“What if you’re married… but your husband dies? Who is going to come in and feed you? Who is going to help you look after yourself?”
This is how Evangelista Apelis and her team convinced some communities in Papua New Guinea that women, so far banned from diving, should be allowed to take it up to conserve their local coral reefs.
Papua New Guinea is an archipelago of more than 600 islands, home to vast amounts of coastline and unparalleled coral reef biodiversity. The reefs are a vital source of food, income and protection against storms.
Sea Women Melanesia works with indigenous communities to create and manage temporary marine protected areas, allowing the reefs and the fish stocks to replenish.
To do this, they train women from local communities to monitor and assess the reefs. But they can’t do it without the indigenous knowledge, explains Evangelista, biologist and co-director of the project.
“They have a whole idea about their sea,” she says. “They know where they can get the best fish, what species, certain locations and all that.”
When these women tell them that there are a lot of different species at a certain site, “that tells us that that reef site has a really good coral cover”, she says.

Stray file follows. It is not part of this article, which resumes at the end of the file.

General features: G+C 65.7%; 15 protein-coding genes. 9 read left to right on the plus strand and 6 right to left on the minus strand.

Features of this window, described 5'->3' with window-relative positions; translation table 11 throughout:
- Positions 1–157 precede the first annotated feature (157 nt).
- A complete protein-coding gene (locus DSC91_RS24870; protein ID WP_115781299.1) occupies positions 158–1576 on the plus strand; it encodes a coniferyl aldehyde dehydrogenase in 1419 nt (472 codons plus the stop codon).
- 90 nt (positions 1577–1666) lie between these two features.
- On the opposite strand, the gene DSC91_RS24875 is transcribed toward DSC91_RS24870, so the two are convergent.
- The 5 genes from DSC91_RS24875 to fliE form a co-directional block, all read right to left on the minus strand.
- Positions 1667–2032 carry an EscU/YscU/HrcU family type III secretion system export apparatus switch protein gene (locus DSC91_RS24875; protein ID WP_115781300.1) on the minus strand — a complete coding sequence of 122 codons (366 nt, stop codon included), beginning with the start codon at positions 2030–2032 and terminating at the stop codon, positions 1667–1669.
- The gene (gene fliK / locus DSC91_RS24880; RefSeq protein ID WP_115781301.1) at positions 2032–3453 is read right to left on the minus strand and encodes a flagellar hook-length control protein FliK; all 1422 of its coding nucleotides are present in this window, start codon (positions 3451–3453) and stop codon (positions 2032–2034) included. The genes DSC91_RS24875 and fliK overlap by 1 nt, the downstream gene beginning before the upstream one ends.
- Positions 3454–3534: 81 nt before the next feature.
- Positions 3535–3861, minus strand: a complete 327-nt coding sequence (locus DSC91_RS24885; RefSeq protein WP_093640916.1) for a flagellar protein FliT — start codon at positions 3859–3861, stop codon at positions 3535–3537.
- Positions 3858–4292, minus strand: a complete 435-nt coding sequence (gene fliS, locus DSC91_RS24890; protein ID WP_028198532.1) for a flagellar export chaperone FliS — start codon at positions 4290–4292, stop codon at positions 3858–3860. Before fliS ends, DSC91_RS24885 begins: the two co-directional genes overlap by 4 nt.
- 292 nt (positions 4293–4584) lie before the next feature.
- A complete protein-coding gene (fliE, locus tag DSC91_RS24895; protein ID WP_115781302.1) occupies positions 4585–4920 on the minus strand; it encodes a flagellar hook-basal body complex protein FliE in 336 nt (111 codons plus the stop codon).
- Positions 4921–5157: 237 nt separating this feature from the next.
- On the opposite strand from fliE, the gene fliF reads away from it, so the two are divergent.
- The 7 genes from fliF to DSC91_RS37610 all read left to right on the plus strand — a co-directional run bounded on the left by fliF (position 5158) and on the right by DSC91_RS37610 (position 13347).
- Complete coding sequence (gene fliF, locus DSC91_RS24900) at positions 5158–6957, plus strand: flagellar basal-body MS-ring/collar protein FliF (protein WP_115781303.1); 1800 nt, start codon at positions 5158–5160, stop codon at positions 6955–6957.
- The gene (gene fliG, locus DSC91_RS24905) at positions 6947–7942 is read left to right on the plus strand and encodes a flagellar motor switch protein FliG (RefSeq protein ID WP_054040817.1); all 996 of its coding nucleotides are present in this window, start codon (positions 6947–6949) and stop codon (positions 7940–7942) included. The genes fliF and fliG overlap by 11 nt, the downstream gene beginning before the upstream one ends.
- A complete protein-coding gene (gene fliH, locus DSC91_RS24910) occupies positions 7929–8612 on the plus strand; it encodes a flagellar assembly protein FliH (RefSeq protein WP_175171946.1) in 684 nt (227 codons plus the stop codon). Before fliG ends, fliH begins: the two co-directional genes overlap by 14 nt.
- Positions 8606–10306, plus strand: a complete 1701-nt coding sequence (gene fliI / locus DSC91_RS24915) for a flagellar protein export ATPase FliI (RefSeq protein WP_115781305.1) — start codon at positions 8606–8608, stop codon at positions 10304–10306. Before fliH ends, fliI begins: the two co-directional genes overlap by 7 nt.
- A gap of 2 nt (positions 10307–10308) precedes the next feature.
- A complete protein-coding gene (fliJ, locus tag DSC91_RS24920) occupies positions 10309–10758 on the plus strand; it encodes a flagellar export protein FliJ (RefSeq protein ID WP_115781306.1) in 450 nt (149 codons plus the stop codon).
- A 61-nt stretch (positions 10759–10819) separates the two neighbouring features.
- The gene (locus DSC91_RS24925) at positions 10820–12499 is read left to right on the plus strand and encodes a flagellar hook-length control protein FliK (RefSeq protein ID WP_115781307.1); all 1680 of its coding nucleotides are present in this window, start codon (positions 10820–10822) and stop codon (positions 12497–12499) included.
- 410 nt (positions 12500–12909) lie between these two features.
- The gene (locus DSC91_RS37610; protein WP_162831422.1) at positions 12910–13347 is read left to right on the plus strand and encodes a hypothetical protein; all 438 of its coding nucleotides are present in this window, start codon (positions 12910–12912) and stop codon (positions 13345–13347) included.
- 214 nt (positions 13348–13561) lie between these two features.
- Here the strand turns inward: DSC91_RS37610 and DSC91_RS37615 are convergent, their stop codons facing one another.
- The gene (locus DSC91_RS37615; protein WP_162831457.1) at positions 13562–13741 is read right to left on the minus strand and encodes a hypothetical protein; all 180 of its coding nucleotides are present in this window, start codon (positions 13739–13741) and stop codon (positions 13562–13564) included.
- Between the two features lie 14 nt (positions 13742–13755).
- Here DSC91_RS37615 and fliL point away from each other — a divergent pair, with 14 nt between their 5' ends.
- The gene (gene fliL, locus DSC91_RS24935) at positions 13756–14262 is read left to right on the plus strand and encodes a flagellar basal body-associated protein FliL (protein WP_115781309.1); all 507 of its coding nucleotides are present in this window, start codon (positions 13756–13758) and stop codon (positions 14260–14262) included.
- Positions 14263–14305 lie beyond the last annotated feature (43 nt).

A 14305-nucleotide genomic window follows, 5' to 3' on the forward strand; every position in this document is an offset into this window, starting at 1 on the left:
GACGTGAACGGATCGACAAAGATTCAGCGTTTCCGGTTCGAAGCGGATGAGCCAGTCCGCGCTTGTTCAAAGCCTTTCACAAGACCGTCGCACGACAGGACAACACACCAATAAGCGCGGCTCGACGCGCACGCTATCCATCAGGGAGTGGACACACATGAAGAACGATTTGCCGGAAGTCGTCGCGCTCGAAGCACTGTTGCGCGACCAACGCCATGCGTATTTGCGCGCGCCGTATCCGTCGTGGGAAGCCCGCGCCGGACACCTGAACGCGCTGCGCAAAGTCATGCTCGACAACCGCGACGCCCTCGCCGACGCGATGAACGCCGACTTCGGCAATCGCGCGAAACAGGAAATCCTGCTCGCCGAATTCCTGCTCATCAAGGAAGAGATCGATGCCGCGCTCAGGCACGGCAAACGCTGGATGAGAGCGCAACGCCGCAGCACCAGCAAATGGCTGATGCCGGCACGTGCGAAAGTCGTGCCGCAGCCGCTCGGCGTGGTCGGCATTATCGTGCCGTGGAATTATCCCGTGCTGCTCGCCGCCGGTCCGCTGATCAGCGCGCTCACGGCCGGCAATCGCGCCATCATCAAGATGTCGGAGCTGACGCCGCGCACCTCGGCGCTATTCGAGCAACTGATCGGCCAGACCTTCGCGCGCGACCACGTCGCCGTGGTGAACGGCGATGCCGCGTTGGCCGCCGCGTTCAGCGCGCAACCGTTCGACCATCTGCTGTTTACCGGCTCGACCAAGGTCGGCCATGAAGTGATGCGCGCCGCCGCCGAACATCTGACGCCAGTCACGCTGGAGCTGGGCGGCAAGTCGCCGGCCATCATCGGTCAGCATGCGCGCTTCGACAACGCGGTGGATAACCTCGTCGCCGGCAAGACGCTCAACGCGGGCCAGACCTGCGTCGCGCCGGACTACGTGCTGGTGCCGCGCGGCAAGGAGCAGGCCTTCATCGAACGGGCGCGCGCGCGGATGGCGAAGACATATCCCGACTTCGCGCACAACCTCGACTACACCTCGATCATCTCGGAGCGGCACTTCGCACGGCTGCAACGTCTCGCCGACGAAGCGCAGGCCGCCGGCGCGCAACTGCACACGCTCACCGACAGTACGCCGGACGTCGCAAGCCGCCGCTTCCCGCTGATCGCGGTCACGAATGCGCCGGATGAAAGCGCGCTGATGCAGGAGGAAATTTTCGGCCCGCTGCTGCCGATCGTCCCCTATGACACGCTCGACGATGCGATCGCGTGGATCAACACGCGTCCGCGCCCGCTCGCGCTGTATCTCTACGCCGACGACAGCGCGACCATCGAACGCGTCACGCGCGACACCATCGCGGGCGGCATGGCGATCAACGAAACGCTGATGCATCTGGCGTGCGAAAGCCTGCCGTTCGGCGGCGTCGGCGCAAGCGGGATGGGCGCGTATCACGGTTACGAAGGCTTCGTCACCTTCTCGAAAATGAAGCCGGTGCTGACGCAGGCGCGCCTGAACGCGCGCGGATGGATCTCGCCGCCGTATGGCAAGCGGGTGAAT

In return, the project teaches the women to snorkel and use fins, underwater cameras and GPS and pays a stipend. Sometimes they can provide medical supplies and water tanks, in a country where 87% live in rural areas and 38% live on less than $2 (£1.50) a day.
Evangelista grew up in an indigenous community in the coastal village of Ulingan in Madang Province, spending her free time swimming, fishing and collecting shells in the mangroves. She learned that many depended on the sea for their livelihoods, but that sea level rise driven by climate change was forcing people to move inland.
“My connection with my indigenous community and the skills and local knowledge I have learnt as a child growing up has really helped me… when engaging with other indigenous communities,” she said.
More than half of Papua New Guinea communities are patrilineal, meaning men own the land and tend to make the decisions.
“It’s truly heart-warming to see women actually stepping out of their comfort zones and they’re not taking the backstage, but are actually taking a lead role in conservation,” she says.
“They’re very vocal about the issues of overfishing”, and tend to convince their husbands and children to get on board too, she added.
The project has just been recognised by the United Nations Environment Programme (UNEP), winning a Champions of the Earth award, previously won by the likes of Al Gore.
“Coral reefs are vital to the future of our planet and the work done by the Sea Women to safeguard these beautiful, diverse ecosystems is nothing short of inspirational,” says Inger Andersen, UNEP’s executive director.
The honour has motivated Evangelista to do more.
“To gain that recognition means that the project, even though it’s in a small society, is actually making an impact in the world.”
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